From 1987 the Irish trade union movement operated within a corporatist political model, based in part on the German model and characterised by a Social Partnership arrangement involving the government, unions and employers and, to a lesser extent, other interest groups. Social partnership was initiated by the Fianna Fail Government with the Programme for National Recovery as an initiative to help get Ireland out of recession. It was a process borne of, and sustained by, extreme pragmatism and one that, to an appreciable extent, was the product of serendipity rather than one of clever policy design (Doherty, 2011; Donaghey and Teague 2006). However, it became an integral part of a system of institutional complementarities that propelled economic growth and prosperity and thus continued for over twenty years, finally collapsing in 2009 with the failure of the social partners to reach agreement. “When the ‘perfect storm’ of a global economic crisis, a slump in economic growth and a rapid decline in prosperity hit, the partnership model, given its weak ideological foundations, proved unable to adapt and renew itself. The partners quickly (and brutally) brought an end to the affair” (Doherty 2011: 39).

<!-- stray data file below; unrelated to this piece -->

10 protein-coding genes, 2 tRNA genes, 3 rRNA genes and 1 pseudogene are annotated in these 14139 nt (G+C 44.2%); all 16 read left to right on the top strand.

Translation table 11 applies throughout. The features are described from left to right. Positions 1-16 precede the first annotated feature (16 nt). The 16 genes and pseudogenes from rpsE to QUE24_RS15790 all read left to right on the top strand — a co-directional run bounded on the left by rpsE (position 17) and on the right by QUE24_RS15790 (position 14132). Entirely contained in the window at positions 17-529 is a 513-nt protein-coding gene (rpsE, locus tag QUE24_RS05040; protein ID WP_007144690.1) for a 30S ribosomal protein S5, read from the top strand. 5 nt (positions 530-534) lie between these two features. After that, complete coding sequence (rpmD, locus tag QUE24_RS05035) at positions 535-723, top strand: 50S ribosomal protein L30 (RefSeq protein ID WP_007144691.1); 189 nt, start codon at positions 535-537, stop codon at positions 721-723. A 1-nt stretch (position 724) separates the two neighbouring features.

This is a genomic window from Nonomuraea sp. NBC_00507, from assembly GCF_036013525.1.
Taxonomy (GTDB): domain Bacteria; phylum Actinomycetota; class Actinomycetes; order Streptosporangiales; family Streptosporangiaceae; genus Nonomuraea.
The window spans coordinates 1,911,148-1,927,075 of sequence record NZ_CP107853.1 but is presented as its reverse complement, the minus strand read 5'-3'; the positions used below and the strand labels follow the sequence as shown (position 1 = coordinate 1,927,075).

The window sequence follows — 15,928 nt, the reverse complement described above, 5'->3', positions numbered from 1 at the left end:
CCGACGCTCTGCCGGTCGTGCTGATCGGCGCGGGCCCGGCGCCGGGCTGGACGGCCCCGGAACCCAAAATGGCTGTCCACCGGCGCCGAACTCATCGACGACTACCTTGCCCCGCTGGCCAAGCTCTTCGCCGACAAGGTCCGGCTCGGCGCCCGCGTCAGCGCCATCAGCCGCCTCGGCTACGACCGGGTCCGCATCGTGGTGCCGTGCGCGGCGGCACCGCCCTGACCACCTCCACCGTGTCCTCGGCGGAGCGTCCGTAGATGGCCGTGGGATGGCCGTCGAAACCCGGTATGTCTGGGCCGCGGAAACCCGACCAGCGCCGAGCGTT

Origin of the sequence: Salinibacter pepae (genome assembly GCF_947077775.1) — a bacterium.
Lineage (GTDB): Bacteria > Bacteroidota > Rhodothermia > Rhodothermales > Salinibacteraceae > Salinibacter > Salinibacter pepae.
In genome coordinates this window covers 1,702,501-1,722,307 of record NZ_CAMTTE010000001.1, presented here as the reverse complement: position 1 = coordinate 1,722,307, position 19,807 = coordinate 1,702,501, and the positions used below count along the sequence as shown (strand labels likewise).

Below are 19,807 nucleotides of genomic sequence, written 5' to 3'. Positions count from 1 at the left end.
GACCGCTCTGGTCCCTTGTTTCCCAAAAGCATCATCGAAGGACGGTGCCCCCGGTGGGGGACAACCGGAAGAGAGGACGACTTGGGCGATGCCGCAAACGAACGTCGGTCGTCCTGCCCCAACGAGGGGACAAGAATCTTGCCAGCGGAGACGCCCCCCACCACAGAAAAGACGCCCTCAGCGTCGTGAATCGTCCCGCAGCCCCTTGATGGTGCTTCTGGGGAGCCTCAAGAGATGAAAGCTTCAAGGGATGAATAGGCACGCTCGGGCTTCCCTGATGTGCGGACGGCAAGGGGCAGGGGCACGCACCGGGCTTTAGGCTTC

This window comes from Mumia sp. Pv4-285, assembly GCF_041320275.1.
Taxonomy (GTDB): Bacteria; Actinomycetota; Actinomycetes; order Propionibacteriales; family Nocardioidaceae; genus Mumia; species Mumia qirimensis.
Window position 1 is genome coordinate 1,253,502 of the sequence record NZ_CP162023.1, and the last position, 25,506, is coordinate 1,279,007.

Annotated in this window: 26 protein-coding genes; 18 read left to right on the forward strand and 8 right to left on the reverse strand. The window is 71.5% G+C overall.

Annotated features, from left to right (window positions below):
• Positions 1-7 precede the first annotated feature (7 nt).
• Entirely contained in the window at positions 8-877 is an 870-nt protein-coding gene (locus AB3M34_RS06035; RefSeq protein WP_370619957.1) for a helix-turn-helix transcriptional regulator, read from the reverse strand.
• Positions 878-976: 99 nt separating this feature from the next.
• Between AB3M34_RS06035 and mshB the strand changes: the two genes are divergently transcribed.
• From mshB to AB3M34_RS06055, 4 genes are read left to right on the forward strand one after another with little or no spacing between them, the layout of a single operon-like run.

The basis of social partnership in the Irish case was one of political exchange where wage restraint was traded for social progress; new mechanisms for conflict resolution were developed and dense networks of social interaction between government, union leaders and employers were forged (Roche 2007). Doherty and Erne would contend that the Irish partnership process cannot be classified as an example of the ‘classical corporatism’ of the 1970s as it did not have most of the institutional preconditions for corporatist arrangements and it had an Anglo-Saxon industrial relations tradition (Doherty 2011; Doherty and Erne 2010; Roche 2007). One of its unique features was that it was not directly concerned with building or enlarging a welfare state, which would be the norm, but with easing the employee tax burden (Donaghey 2007). Through the process, unions held a central role in corporate decision making, a process that Roche and Cradden (2003) define as having evolved into ‘competitive corporatism’ by the 1990s. They pursued political influence through the social partnership system as a primary strategy with other strategies, such as traditional collective bargaining becoming secondary to legislative and nationally negotiated agreements. It is undeniable that this gave trade unions substantial influence on economic and social issues at a policy level (Hastings, 2008; Donaghey and Teague, 2006; Bacarro, 2003). But some would argue that the primary focus on negotiation at the national elite level, weakened the trade union movement overall with the undermining of local structures and activist engagement at workplace level (Doherty 2007; 2011; D’Art and Turner 2005; 2011; Erne 2008; Allen 2007). Others saw it as being a ‘Hobson’s choice’ for the trade union movement at the outset in 1987 as there was considerable public pressure on all parties to engage in a collective national effort to address the country’s serious economic difficulties. At the same time, Irish unions were looking to the dramatic weakening of the British trade union movement under the Thatcher Conservative Government so remaining outside the process did not seem to be a realistic option. It was seen as a strategy for survival (Roche 2007; Donaghey and Teague, 2006).